Ensuring resilient supply chains

The COVID-19 pandemic highlighted the fragility of global supply chains and the need for collaboration between countries to ensure strategic stockpiles of important resources and products are maintained. Firstly, the US should work to establish mechanisms that ensure information sharing and collaborative mapping of vital raw material supply chains between countries in the IPEF. The US Customs and Border Protection agency (USCBP) is charged with issuing Withhold Release Orders that prevent companies using forced labor in their supply chains from exporting to the US. Allocating additional resources to the USCBP, obtaining binding commitments from signatories of the IPEF to strengthen their own customs and border import mechanisms, and establishing clear guidelines on what constitutes “forced labor” or other potentially dangerous threats can strengthen a supply chain.

The US recently established similar mechanisms with the European Union that are aimed at building a more resilient semiconductor supply chain.4 The US-EU agreement can be used as a guide to shape programs in Asia. US Trade Representative Katherine Tai referenced the US-EU Trade and Technology Council as an example of what the US is looking to accomplish with the IPEF. “I think that there are parallels here in terms of what we are trying to accomplish and the partnerships and bridges that we are seeking to build, which is ones that respond to the needs that all of our economic policymakers are facing right now with respect to ensuring that our trade engagement is focused on and supportive of sustainability, resilience, inclusiveness and also competitiveness,” she said.5

Ensuring that supply chains are mapped will not only allow for countries to recognize potential vulnerabilities in critical supply chains, but it will also enable countries and companies to ensure that human labor standards are being upheld at each level of the supply chain. Through increased visibility of each level of a supply chain, the United States can enforce labor standards by enforcing prohibitive trade policies on countries that are not enforcing agreed upon standards. Human labor standards must be laid out and agreed upon as part of the IPEF. Cooperation with the International Labor Organization, which is implementing programming in the Indo-Pacific, should be prioritized in the IPEF.

Mapping supply chains is no simple task and one that many companies and countries had not prioritized before the COVID-19 pandemic. In a survey conducted weeks after the start of the pandemic, 70% of companies said that they were in a “data and collection mode” regarding information on their supply chains in China and Asia.6 Supply chain mapping is a task for both private companies and governments.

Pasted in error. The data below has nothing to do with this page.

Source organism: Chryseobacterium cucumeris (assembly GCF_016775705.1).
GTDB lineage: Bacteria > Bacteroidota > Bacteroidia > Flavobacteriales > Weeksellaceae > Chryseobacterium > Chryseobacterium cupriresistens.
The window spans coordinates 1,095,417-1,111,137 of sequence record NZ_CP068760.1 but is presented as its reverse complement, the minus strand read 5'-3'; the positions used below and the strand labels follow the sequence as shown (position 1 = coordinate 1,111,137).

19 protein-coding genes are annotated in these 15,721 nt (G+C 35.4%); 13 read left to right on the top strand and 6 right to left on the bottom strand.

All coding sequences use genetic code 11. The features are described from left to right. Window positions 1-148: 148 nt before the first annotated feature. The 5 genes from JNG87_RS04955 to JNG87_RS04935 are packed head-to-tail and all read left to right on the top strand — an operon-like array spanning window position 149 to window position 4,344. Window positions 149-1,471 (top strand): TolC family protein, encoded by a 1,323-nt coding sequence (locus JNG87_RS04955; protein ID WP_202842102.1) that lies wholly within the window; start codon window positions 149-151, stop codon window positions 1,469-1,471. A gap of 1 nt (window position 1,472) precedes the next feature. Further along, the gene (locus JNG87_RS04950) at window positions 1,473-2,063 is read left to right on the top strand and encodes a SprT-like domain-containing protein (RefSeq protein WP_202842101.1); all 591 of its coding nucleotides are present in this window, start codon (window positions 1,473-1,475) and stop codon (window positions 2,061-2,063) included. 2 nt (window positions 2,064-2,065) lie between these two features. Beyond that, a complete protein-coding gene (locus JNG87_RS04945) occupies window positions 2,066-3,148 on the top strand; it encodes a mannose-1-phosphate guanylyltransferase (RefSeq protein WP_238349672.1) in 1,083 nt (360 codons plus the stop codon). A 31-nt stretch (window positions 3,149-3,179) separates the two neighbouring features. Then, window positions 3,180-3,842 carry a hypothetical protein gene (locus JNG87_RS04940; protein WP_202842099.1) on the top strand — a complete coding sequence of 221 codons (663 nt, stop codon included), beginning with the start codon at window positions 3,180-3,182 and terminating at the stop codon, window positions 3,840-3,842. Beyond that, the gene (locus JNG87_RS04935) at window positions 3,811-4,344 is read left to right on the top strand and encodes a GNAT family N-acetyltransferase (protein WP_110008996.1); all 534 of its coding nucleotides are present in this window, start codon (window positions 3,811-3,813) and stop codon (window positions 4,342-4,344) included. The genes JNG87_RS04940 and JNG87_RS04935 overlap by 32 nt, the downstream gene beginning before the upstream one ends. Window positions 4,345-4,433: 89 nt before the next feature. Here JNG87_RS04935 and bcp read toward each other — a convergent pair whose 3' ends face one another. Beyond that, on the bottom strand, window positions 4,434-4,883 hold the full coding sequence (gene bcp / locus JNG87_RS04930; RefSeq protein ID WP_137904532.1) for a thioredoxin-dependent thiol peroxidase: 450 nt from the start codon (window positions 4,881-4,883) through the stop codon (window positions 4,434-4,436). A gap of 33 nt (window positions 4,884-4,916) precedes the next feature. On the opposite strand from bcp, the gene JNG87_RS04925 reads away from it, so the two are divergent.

Beyond mapping, building more resilient supply chains in the Indo-Pacific can be done through setting agreements and standards in the IPEF aimed at preventing hostile export control measures in times of shortage. Working with Indo-Pacific partners to better map, schedule, and anticipate supply chain shortages will decrease acute shortages and build a more resilient supply chain.

Establishing Robust Digital Economy and Technology Standards

Establishing robust digital economy and technology standards is one of the central themes in the IPEF proposal published by the White House. The scope and depth in which US industrial fields such as the automobile, banking, and agricultural sectors are utilizing digital financial tools and technologies are accelerating as such equipment is becoming increasingly essential in advancing the industries’ interests and ensuring their international competitiveness. The pandemic has contributed to the trend in increased digitization of various banking and business procedures as well, as most of such processes have been moved to a virtual platform. The growing trend in business’ internet reliance and usage is acute in the Indo-Pacific region as well, and the number of internet users in the region is expected to increase up to 3.1 billion by 2023.7

While the growth of the digital business platform and marketplace presents expanded economic opportunities for the US and participating countries, unregulated growth has the potential to backfire and bring forth significant risks and threats to the cyber environment as well. Examples include cyber-attacks on government platforms and private businesses, and hacking of individual data. As such, including and maintaining specific principles, standards, rules, and regulations that promote a free, open, and secure online landscape in the IPEF are of paramount importance. The IPEF should further ensure that the rules and regulations to be negotiated and implemented are in line with US strategic interests and go beyond broad norms and commitments to stand as credible and binding agreements.